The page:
Kevin Willis

News Director

Kevin is the News Director at WKU Public Radio.  He has been with the station since 1999, and was previously the Assistant News Director, and also served as local host of Morning Edition.  He is a broadcast journalism graduate of WKU, and has won numerous awards for his reporting and feature production.  Kevin grew up in Radcliff, Kentucky and currently lives in Glasgow.

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Health
8:06 am
Mon September 23, 2013

National Cancer Prevention Study Looking for Southern Kentucky Participants

The CPS-3 is looking for Warren County area residents to sign up now for appointments.

The American Cancer Society is looking for participants in the Warren County region to take part in a national cancer prevention study. The group wants 300 people ages 30 to 65--who have never had a cancer diagnosis--to schedule appointments for the enrollment period of Nov. 20-22. 

Those who are interested in participating can follow this link to learn more about what's known as the Cancer Prevention Study 3.

Participants will give a blood sample and have their waists measured, and will fill out a questionnaire about their health history and lifestyle. After that, those involved in the study will report any health changes through either mail or email.

"And from that we hope to learn more about possible links between cancer risks and lifestyle choices that people make, the environment where they live and work, and also even genetics," said Eric Walker, with the Mid-South Division of the American Cancer Society, Inc., based in Paducah.

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Sports
5:00 am
Fri September 20, 2013

WKU Hilltoppers Looking Forward to First Game in Bowling Green, Hope to Notch Second Win

WKU coach Bobby Petrino spoke to members of the media ahead of Saturday's game vs. Morgan State.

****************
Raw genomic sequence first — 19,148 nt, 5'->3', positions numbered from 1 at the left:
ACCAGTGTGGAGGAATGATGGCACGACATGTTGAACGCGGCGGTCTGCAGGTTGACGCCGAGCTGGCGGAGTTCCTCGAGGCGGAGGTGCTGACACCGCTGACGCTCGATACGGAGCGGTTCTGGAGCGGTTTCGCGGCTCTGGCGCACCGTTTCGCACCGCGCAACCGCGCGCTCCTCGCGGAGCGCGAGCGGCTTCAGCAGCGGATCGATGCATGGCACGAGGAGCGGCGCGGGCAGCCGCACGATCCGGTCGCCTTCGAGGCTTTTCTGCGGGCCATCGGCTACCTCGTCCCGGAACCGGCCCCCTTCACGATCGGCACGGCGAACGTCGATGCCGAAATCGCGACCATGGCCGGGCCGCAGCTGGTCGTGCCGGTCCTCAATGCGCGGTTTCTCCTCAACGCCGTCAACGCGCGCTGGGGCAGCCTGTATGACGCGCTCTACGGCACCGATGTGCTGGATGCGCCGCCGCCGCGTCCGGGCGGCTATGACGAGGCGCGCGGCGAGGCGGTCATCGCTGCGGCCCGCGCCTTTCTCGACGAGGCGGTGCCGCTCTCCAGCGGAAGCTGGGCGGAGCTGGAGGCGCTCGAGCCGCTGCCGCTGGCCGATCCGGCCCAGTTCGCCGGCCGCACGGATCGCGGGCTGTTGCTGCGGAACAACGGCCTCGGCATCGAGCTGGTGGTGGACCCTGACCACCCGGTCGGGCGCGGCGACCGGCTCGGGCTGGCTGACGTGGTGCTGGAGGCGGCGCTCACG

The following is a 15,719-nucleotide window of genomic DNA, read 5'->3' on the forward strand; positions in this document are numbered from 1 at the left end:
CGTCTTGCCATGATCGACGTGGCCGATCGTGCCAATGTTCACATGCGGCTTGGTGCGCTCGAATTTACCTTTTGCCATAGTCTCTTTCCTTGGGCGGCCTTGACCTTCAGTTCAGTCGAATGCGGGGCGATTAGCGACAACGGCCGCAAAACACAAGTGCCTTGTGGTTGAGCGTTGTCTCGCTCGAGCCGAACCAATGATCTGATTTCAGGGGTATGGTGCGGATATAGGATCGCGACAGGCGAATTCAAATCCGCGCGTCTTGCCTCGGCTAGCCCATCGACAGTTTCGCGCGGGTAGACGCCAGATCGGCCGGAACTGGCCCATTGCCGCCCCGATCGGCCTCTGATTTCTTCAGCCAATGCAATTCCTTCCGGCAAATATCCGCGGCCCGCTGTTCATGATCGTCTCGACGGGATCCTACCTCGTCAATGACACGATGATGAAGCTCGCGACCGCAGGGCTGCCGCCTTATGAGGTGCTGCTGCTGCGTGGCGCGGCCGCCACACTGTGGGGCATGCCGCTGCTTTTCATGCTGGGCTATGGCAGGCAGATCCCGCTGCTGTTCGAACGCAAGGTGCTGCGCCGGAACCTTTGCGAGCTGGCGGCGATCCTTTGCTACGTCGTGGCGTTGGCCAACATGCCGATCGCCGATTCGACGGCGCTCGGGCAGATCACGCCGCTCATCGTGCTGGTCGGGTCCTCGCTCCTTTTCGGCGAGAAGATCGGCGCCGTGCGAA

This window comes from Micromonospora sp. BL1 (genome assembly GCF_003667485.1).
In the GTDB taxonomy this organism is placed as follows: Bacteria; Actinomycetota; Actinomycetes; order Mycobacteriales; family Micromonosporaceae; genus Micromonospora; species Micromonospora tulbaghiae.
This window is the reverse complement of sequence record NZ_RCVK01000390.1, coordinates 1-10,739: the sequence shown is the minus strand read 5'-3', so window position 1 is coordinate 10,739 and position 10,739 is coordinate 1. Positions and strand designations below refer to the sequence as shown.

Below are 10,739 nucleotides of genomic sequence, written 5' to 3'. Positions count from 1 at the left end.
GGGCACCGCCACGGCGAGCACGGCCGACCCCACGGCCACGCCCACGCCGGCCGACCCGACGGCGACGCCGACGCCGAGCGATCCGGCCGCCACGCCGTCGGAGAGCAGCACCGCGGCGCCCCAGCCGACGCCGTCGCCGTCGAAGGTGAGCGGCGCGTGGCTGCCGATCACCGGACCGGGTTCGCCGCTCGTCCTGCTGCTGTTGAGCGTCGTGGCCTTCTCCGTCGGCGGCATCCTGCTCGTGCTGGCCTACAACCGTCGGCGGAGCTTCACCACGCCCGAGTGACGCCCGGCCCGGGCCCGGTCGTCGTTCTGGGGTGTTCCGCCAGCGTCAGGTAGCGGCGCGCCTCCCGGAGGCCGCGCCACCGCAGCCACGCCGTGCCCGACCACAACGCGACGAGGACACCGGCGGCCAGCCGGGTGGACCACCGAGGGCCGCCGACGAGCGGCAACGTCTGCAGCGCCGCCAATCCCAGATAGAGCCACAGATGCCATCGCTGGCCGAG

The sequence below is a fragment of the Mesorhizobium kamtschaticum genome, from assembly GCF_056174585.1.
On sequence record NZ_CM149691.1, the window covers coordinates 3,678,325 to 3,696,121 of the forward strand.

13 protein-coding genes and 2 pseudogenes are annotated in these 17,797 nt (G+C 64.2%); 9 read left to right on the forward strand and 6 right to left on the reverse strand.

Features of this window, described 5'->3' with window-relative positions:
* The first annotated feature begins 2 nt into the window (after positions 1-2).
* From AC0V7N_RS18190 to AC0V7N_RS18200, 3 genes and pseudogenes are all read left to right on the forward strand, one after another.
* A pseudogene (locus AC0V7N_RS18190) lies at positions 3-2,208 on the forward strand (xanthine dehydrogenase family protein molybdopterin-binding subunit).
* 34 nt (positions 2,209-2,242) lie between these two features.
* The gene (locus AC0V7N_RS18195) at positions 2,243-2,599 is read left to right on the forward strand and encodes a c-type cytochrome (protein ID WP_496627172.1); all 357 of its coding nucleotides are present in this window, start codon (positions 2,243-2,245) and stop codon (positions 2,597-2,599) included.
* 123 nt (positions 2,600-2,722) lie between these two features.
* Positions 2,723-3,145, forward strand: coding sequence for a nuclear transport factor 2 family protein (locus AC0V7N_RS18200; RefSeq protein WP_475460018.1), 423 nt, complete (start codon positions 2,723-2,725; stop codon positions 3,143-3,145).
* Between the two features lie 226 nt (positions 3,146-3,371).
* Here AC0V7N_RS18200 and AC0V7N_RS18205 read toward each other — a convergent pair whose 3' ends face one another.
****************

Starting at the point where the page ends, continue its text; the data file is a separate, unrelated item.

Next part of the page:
Credit Kevin Willis

After starting the season with three games away from home, the WKU football team is gearing up for its first contest at L.T. Smith Stadium.

The Hilltoppers host Morgan State this Saturday night, and hope to get back in the win column after dropping their last two games.

WKU head coach Bobby Petrino says players and staff are excited to finally play in Bowling Green.

"I'm looking forward to the routine for a home game, and what you do, and how you prepare," the first-year Hilltopper coach said. "I'm looking for a crowd that will come out with a lot of energy and excitement. It's always great to play at home. And hopefully that's something that will really help us and give us energy and help in our preparation."

This will be the first time WKU has played Morgan State, which brings an 0-3 record into Saturday's game.

WKU opened the season with a win in Nashville against Kentucky, but then lost at Tennessee and at South Alabama.

You can see WKU's season schedule here.

Economy
1:58 pm
Thu September 19, 2013

U.S. Census Bureau: Kentucky has Fifth-Highest Poverty Rate in the Nation

Over 823,000 Kentuckians-19.4 percent of the state's population--lived in poverty in 2012.

New data from the U.S. Census Bureau show Kentucky with one of the highest poverty rates in the U.S. The figures are part of the  bureau’s latest  American Community Survey which was released Thursday.

Kentucky had the fifth-highest percentage of residents living in poverty in 2012, behind only Mississippi, New Mexico, Louisiana, and Arkansas.  A little more than  823,000 Kentuckians, or 19.4 percent of the state’s population, suffer through poverty. That represents a 0.3 percent increase in the commonwealth’s poverty rate since 2011.

By comparison, Tennessee’s poverty rate stood at 17.9 percent in 2012, an improvement of 0.4 percent over 2011. The poverty rate in Indiana was 15.6 percent, which was also an improvement of 0.4 percent.

There was at least one bit of good news for the Bluegrass State in the latest survey. Kentucky is one of just three states to see a statistically significant increase in the rate of private health insurance coverage from 2010 to 2012.

You can see a report containing the latest American Community Survey data on poverty in the U.S here.

Regional
1:43 pm
Wed September 18, 2013

Citing Need for Long-Term Care, Officials Break Ground for Radcliff Veterans Center

Gov. Beshear (near center in green tie) joins veterans in Wednesday's ceremonial groundbreaking of the Radcliff Veterans Center.
Credit Kevin Willis

A new veterans center planned for Hardin County will be just the fourth such facility in the state, and will offer long-term care in a region known for its close ties to the military.